Lupus is a chronic (long-term) disease that can cause inflammation and pain in any part of your body. It’s an autoimmune disease, which means that your immune system — the body system that usually fights infections — attacks healthy tissue instead.

Lupus most commonly affects your: 

  • Skin
  • Joints
  • Internal organs, like your kidneys and heart

 

Lupus symptoms

Because lupus can affect so many different parts of the body, it can cause a lot of different symptoms. And many people with lupus don’t have all the symptoms.

Common signs and symptoms of lupus

The most common lupus symptoms (which are the same for men and women) are:

  • Extreme fatigue (feeling tired all the time)
  • Pain or swelling in the joints
  • Swelling in the hands, feet, or around the eyes
  • Headaches
  • Low fevers
  • Sensitivity to sunlight or fluorescent light
  • Chest pain when breathing deeply

Many people with lupus also have problems that affect their skin and hair, like:

  • A butterfly-shaped rash on the cheeks and nose
  • Hair loss
  • Sores in the mouth or nose
  • Fingers and toes turning white or blue and feeling numb when a person is cold or stressed (Raynaud’s Disease)

What are the types of lupus?

When people talk about lupus, they’re usually talking about systemic lupus. But there are four kinds of lupus: 

  • Systemic lupus erythematosus (SLE), the most common form of lupus
  • Cutaneous lupus, a form of lupus that is limited to the skin
  • Drug-induced lupus, a lupus-like disease caused by certain prescription drugs
  • Neonatal lupus, a rare condition that affects infants of women who have lupus

Who is at risk for developing lupus?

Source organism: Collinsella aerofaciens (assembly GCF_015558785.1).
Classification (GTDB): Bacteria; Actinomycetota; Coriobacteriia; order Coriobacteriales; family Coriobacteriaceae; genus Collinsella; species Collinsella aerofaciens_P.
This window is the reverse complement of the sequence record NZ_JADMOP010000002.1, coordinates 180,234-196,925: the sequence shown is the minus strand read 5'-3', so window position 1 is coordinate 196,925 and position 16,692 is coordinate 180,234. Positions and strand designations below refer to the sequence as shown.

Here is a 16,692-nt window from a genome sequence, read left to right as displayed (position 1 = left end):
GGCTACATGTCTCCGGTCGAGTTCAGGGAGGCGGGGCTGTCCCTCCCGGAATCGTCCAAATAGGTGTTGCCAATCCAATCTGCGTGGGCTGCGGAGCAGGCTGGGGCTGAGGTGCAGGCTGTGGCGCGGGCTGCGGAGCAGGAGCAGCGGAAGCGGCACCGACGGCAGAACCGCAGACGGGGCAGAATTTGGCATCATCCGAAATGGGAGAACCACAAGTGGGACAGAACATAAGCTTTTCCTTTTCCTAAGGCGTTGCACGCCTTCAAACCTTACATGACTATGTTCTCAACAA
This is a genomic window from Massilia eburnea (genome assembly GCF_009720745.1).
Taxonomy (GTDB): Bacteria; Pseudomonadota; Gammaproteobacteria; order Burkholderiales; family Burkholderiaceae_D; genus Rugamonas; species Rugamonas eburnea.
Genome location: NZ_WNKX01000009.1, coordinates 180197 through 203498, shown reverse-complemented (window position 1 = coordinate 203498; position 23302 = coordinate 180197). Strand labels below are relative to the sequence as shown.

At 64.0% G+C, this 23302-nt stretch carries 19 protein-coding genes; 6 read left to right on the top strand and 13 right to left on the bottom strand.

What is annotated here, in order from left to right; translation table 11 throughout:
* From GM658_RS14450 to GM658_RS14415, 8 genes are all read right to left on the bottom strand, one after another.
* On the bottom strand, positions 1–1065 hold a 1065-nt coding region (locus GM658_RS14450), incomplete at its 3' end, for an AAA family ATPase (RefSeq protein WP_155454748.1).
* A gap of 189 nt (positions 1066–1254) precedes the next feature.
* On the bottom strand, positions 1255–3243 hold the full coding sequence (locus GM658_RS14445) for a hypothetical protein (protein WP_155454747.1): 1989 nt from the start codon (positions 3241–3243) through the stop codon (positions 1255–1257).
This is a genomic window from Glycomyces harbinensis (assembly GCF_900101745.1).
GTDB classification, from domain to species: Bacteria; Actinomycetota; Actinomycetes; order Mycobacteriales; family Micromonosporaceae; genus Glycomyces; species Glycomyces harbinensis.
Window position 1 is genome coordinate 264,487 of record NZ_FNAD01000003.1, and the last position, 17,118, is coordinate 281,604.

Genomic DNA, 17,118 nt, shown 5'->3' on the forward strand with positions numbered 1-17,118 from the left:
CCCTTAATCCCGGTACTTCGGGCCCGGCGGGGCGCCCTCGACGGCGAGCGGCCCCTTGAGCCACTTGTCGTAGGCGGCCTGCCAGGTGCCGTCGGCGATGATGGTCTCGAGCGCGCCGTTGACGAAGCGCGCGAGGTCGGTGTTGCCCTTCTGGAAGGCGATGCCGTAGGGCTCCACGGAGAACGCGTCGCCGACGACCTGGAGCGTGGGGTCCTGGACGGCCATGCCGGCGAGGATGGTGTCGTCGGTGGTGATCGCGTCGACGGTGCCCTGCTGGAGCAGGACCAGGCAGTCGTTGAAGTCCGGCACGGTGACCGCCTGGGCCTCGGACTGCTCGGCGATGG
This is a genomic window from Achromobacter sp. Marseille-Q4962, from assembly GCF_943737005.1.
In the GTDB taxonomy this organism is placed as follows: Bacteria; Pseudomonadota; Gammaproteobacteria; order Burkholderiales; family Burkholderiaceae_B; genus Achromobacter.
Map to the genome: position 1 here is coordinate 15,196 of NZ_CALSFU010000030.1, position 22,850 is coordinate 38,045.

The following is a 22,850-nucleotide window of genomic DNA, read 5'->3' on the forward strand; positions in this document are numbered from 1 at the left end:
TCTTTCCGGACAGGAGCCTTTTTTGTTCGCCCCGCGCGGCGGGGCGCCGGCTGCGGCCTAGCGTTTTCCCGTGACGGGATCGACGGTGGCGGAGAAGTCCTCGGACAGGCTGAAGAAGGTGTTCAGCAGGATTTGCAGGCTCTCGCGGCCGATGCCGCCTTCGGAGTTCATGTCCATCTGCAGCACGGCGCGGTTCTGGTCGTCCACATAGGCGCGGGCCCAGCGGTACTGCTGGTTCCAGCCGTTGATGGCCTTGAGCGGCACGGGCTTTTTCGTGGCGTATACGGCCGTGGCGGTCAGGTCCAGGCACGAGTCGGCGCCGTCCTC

Anyone can develop lupus. But certain people are at higher risk for lupus, including:

  • Women ages 15 to 44
  • Certain racial or ethnic groups — including people who are African American, Asian American, Hispanic/Latino, Native American, or Pacific Islander
  • People who have a family member with lupus or another autoimmune disease

What causes lupus?

No one knows what causes lupus — but lupus and other autoimmune diseases do run in families. Experts also think it may develop in response to certain hormones (like estrogen) or environmental triggers. An environmental trigger is something outside the body that can bring on symptoms of lupus — or make them worse.

Lupus is not contagious—you can’t “catch” lupus or give it to someone else.

What are the early symptoms of lupus?

There is no one first sign or symptom of lupus. The early signs and symptoms of lupus are generally the same as the symptoms of lupus, including extreme fatigue, joint pain, or a butterfly rash. However, the early signs vary widely from person to person.

Remember May is Lupus Awareness Month!

This article was published in partnership with Media Xpose.

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